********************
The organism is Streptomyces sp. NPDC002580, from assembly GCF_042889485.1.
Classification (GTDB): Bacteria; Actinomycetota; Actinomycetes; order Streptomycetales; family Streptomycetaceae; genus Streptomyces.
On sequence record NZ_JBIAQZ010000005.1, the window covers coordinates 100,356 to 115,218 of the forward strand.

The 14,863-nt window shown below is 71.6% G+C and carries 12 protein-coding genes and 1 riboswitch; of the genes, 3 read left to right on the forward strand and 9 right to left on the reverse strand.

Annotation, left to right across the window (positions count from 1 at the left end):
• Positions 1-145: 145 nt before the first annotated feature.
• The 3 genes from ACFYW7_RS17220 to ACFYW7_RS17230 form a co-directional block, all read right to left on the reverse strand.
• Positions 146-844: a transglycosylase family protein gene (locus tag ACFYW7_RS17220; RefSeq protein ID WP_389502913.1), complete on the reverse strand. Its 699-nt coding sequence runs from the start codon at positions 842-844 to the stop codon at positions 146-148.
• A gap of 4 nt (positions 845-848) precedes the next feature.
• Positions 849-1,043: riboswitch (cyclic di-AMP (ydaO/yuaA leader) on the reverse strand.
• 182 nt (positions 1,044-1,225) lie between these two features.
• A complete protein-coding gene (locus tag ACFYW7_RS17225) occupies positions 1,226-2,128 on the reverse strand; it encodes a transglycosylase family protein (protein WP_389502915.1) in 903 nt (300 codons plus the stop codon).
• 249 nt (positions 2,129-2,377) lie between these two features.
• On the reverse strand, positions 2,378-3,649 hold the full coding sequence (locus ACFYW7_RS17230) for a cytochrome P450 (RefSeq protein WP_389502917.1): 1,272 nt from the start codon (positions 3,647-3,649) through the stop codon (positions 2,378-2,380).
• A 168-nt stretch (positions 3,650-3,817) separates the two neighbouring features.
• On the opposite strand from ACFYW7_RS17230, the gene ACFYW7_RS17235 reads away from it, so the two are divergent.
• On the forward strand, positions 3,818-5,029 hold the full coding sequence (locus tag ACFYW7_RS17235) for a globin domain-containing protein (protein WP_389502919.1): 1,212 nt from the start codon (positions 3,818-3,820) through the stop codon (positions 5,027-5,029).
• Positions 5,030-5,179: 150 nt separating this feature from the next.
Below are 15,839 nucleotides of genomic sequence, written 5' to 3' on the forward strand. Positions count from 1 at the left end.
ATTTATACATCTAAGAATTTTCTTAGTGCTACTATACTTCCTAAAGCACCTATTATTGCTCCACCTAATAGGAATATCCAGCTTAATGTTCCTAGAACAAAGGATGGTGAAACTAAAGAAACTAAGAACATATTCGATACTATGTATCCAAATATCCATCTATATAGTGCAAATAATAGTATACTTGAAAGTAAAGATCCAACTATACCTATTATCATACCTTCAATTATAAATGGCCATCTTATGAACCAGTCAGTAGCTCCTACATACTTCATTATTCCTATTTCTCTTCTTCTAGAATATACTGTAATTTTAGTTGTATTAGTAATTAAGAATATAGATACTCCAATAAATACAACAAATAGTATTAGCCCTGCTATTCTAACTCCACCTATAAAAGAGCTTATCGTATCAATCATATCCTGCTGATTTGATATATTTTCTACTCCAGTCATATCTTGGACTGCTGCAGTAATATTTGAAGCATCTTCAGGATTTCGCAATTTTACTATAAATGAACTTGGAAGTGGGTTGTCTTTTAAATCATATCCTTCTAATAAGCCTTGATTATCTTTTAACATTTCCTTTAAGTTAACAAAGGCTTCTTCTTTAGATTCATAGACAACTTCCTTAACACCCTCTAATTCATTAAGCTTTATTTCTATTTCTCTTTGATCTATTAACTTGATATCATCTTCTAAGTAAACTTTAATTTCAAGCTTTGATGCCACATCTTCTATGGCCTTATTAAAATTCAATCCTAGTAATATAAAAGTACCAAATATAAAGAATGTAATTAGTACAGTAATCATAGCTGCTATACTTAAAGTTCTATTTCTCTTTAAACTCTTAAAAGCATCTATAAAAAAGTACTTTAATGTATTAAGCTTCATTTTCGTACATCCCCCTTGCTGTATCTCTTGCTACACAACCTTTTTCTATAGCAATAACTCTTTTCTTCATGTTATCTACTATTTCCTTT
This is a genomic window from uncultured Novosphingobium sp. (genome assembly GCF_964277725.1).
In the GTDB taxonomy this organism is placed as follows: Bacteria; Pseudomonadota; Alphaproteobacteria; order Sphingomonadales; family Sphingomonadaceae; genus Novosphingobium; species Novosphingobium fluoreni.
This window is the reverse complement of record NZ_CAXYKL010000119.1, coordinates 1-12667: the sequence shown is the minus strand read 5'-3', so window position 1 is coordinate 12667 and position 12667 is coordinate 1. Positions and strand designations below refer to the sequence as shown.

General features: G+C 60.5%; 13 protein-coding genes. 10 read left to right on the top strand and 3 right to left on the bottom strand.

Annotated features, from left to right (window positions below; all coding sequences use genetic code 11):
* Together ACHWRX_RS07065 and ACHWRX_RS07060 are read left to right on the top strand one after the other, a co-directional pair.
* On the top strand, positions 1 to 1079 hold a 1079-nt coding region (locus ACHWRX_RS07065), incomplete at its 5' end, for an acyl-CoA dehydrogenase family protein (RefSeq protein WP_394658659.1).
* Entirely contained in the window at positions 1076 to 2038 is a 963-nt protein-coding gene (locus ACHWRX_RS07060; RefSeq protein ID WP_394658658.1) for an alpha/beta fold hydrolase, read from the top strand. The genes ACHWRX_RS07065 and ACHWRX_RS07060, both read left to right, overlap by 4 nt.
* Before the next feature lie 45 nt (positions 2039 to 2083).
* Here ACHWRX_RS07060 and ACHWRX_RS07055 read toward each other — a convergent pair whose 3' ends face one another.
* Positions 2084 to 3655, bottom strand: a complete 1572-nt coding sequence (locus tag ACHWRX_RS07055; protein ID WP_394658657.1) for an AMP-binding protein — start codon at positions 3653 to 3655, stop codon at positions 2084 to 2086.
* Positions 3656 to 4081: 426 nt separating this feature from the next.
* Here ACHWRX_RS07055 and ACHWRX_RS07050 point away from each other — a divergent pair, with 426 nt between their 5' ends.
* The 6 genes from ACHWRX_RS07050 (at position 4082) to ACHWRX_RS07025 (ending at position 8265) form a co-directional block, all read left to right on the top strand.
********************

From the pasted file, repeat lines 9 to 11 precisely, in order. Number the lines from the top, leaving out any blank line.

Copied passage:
• A gap of 4 nt (positions 845-848) precedes the next feature.
• Positions 849-1,043: riboswitch (cyclic di-AMP (ydaO/yuaA leader) on the reverse strand.
• 182 nt (positions 1,044-1,225) lie between these two features.